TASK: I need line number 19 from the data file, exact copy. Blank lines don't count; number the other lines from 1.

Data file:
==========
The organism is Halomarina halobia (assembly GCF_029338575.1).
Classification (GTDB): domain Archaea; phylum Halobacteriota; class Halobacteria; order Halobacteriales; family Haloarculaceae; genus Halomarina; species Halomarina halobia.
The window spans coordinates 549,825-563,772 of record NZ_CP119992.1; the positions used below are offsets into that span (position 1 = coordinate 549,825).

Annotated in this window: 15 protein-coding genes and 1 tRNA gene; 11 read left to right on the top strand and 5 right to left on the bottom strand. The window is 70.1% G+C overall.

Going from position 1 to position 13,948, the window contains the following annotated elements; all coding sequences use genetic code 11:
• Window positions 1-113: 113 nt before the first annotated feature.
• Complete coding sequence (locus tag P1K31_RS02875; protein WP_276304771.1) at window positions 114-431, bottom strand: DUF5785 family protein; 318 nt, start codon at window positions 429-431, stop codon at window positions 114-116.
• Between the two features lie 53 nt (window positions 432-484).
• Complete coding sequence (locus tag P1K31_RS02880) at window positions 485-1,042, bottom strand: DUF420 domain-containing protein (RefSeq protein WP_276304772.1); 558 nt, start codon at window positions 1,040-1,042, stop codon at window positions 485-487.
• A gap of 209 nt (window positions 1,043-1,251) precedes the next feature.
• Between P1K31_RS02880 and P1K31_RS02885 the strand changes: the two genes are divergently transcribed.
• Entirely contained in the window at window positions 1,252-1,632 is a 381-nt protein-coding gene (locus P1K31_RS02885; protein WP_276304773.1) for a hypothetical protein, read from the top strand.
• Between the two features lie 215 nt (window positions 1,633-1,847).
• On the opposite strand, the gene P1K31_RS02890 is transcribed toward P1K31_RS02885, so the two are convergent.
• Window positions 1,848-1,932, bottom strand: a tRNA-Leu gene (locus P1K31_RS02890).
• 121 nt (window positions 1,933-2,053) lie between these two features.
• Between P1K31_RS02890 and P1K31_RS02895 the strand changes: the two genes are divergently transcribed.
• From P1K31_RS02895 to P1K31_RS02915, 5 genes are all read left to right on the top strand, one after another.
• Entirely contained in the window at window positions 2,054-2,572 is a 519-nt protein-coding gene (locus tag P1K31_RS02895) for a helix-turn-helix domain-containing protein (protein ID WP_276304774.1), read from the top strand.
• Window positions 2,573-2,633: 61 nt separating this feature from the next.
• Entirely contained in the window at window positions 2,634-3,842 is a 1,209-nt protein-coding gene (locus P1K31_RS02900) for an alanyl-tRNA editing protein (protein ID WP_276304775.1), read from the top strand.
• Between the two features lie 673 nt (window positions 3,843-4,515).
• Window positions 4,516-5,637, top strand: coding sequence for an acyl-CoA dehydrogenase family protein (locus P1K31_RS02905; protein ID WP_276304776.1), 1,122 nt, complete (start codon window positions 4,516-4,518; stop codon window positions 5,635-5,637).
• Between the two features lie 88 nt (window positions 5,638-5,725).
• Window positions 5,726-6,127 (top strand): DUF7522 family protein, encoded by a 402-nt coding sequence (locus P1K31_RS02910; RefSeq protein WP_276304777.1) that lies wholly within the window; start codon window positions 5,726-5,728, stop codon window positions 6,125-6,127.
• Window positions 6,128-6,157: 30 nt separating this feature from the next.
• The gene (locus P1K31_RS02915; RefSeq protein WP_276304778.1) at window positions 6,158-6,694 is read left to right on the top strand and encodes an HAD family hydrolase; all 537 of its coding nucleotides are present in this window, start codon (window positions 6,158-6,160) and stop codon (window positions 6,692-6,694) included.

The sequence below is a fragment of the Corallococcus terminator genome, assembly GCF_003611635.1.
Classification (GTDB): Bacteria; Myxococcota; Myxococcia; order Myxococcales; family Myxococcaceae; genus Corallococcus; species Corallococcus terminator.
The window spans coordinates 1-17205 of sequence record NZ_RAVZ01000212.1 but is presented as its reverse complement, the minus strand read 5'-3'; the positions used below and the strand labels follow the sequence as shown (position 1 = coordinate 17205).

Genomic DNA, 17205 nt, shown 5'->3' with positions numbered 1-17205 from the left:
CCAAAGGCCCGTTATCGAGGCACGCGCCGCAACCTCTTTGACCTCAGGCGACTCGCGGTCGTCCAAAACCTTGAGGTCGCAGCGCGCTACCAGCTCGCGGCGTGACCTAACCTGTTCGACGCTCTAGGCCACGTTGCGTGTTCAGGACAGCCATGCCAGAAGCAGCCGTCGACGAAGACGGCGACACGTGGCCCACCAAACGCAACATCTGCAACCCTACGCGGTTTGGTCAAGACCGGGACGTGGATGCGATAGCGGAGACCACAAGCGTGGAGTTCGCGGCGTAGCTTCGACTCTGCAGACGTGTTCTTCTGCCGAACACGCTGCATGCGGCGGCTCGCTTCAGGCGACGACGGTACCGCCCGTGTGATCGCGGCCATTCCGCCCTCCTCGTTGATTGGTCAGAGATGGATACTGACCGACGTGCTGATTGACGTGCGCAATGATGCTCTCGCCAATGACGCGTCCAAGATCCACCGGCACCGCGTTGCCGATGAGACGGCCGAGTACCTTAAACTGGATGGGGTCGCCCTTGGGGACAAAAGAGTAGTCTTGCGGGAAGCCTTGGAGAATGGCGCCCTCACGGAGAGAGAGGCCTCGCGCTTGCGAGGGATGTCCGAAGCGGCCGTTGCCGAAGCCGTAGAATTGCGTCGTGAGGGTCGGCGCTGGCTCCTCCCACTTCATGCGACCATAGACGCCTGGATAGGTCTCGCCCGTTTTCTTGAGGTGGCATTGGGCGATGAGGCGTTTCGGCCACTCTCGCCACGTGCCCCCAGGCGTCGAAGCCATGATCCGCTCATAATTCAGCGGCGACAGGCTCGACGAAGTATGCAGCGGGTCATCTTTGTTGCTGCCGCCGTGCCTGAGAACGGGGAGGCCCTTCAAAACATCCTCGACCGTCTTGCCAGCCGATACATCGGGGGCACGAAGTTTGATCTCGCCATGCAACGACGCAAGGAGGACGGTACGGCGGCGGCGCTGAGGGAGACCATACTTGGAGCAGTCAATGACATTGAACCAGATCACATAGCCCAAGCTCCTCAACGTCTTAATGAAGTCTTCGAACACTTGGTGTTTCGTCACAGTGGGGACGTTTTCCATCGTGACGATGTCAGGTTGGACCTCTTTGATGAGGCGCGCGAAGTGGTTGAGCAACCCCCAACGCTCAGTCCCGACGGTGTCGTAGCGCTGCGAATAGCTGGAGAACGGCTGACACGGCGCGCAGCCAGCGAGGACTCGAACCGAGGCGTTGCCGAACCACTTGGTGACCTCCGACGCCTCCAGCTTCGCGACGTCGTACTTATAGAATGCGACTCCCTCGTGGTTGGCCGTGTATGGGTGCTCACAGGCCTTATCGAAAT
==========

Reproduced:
• Entirely contained in the window at window positions 2,054-2,572 is a 519-nt protein-coding gene (locus tag P1K31_RS02895) for a helix-turn-helix domain-containing protein (protein ID WP_276304774.1), read from the top strand.